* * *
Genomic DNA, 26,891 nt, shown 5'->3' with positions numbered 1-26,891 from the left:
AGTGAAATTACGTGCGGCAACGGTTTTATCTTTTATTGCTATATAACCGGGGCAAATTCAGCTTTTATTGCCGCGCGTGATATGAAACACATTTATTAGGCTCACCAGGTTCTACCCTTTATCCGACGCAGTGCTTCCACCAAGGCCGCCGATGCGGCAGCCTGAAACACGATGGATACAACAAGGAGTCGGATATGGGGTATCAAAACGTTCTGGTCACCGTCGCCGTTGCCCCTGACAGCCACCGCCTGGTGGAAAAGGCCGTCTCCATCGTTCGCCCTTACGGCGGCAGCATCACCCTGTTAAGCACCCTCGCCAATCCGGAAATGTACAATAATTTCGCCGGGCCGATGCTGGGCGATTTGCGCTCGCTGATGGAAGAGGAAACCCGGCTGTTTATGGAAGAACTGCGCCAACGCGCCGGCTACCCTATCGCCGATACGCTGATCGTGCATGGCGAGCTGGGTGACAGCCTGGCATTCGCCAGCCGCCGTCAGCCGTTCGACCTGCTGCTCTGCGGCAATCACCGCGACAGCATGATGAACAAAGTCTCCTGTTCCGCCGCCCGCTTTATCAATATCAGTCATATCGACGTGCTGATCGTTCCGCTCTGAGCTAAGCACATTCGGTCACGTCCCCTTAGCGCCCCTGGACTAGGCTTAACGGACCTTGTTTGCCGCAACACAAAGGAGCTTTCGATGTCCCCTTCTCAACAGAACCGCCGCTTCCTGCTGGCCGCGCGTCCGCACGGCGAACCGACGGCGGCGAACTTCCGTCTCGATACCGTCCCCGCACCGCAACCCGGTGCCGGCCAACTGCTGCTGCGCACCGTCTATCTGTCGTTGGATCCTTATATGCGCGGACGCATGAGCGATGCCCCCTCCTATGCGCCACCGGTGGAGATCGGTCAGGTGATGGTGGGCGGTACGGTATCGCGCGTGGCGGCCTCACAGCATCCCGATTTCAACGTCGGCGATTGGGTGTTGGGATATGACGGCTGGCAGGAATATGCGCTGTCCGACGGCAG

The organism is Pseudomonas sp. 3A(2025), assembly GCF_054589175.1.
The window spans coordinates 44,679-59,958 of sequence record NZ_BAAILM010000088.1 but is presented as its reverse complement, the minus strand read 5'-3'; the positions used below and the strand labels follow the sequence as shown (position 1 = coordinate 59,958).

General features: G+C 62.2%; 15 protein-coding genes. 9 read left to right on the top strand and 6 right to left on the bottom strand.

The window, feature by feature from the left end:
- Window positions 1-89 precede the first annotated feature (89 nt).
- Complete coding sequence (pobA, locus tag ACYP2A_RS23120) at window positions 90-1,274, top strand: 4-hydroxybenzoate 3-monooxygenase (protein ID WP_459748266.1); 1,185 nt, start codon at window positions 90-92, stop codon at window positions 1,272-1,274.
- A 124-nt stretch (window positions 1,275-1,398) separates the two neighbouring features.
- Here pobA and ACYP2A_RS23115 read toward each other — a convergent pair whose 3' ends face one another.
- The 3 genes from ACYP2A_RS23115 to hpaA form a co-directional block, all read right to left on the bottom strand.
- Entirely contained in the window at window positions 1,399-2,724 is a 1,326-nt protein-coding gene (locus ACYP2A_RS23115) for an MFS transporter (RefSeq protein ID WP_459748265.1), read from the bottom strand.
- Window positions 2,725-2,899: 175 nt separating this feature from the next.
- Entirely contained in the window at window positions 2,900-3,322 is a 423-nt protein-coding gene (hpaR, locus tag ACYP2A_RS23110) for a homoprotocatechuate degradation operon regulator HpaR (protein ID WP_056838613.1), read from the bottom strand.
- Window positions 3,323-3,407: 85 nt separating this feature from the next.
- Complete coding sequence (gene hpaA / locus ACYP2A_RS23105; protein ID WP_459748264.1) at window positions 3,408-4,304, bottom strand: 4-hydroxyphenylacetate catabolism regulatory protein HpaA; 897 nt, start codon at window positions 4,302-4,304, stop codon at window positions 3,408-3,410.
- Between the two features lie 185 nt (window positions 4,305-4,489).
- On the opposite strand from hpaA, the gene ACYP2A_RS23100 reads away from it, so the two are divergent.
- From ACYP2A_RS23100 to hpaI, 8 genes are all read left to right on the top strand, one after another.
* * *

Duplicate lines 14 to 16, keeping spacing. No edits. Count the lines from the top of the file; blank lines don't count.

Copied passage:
- Entirely contained in the window at window positions 2,900-3,322 is a 423-nt protein-coding gene (hpaR, locus tag ACYP2A_RS23110) for a homoprotocatechuate degradation operon regulator HpaR (protein ID WP_056838613.1), read from the bottom strand.
- Window positions 3,323-3,407: 85 nt separating this feature from the next.
- Complete coding sequence (gene hpaA / locus ACYP2A_RS23105; protein ID WP_459748264.1) at window positions 3,408-4,304, bottom strand: 4-hydroxyphenylacetate catabolism regulatory protein HpaA; 897 nt, start codon at window positions 4,302-4,304, stop codon at window positions 3,408-3,410.